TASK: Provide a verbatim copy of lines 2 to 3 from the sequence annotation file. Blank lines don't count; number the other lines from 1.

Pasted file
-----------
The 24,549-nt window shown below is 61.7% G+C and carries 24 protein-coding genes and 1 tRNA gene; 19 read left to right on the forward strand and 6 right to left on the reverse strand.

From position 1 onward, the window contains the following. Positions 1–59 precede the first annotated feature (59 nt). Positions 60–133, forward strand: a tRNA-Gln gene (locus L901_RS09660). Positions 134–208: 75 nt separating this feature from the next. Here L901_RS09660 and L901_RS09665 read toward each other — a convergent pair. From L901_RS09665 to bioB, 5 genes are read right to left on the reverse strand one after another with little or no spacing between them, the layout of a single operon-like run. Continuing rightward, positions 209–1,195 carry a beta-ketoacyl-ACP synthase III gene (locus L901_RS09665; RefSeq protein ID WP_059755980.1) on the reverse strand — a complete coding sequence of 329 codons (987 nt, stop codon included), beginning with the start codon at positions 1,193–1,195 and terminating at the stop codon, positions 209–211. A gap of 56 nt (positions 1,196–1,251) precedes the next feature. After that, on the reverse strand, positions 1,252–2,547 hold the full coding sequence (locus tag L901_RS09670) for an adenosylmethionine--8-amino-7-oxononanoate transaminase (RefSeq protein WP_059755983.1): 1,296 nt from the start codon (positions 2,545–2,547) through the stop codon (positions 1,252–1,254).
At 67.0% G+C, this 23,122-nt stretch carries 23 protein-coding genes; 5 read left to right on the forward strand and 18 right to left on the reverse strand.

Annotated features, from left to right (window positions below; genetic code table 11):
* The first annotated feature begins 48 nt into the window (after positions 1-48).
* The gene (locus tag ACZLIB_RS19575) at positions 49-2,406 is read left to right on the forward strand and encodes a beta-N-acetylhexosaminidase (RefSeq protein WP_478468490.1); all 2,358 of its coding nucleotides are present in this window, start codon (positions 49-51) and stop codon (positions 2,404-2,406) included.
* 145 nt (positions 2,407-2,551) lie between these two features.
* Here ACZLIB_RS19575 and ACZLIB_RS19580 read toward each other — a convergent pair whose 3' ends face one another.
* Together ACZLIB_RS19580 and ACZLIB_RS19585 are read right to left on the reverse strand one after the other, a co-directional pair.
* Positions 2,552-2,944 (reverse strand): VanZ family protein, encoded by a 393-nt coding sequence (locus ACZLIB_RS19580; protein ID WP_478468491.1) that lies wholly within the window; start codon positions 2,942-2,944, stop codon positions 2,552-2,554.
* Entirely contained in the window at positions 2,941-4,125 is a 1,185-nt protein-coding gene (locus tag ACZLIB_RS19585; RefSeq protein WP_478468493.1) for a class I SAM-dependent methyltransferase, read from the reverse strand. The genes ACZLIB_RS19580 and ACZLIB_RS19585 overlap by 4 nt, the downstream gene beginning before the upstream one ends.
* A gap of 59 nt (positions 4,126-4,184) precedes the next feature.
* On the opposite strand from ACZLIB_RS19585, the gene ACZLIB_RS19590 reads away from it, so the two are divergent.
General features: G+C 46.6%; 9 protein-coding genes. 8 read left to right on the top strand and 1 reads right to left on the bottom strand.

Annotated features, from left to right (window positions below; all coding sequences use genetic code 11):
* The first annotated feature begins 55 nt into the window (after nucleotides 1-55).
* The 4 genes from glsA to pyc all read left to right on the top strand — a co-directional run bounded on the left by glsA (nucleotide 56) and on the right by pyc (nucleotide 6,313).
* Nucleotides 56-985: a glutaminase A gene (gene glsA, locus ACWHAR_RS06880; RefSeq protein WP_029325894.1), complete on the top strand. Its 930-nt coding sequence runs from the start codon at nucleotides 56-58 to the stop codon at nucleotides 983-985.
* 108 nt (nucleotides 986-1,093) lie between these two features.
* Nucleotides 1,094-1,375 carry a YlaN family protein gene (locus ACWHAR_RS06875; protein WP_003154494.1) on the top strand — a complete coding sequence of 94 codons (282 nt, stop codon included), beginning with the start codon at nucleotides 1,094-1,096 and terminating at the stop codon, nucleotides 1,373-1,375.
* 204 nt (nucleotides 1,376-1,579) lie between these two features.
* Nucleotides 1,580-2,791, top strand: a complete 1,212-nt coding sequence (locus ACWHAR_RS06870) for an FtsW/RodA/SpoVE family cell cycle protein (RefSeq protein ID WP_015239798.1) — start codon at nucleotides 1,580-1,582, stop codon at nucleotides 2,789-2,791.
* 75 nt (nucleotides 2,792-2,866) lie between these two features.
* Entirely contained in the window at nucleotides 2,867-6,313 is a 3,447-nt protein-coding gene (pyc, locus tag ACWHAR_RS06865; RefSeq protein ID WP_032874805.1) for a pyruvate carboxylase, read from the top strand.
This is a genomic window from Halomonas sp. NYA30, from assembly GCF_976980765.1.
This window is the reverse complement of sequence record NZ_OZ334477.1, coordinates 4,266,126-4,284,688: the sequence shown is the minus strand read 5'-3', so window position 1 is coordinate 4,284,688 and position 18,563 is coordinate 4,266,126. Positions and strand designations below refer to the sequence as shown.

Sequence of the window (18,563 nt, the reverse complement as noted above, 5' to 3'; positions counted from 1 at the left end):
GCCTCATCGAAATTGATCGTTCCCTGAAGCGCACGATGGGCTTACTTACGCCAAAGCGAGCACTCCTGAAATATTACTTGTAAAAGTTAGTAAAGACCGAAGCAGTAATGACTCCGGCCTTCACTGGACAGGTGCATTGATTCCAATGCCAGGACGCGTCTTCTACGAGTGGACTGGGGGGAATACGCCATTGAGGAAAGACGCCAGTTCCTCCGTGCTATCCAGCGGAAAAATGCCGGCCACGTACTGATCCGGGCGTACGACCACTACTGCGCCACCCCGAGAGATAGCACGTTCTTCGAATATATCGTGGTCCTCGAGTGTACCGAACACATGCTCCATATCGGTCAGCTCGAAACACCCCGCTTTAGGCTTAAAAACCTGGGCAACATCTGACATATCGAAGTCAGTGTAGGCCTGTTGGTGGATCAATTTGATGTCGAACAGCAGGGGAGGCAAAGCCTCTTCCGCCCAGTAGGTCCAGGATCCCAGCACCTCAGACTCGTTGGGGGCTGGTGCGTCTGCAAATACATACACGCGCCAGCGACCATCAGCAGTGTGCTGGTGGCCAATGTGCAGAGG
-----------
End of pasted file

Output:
From position 1 onward, the window contains the following. Positions 1–59 precede the first annotated feature (59 nt). Positions 60–133, forward strand: a tRNA-Gln gene (locus L901_RS09660). Positions 134–208: 75 nt separating this feature from the next. Here L901_RS09660 and L901_RS09665 read toward each other — a convergent pair. From L901_RS09665 to bioB, 5 genes are read right to left on the reverse strand one after another with little or no spacing between them, the layout of a single operon-like run. Continuing rightward, positions 209–1,195 carry a beta-ketoacyl-ACP synthase III gene (locus L901_RS09665; RefSeq protein ID WP_059755980.1) on the reverse strand — a complete coding sequence of 329 codons (987 nt, stop codon included), beginning with the start codon at positions 1,193–1,195 and terminating at the stop codon, positions 209–211. A gap of 56 nt (positions 1,196–1,251) precedes the next feature. After that, on the reverse strand, positions 1,252–2,547 hold the full coding sequence (locus tag L901_RS09670) for an adenosylmethionine--8-amino-7-oxononanoate transaminase (RefSeq protein WP_059755983.1): 1,296 nt from the start codon (positions 2,545–2,547) through the stop codon (positions 1,252–1,254).
At 67.0% G+C, this 23,122-nt stretch carries 23 protein-coding genes; 5 read left to right on the forward strand and 18 right to left on the reverse strand.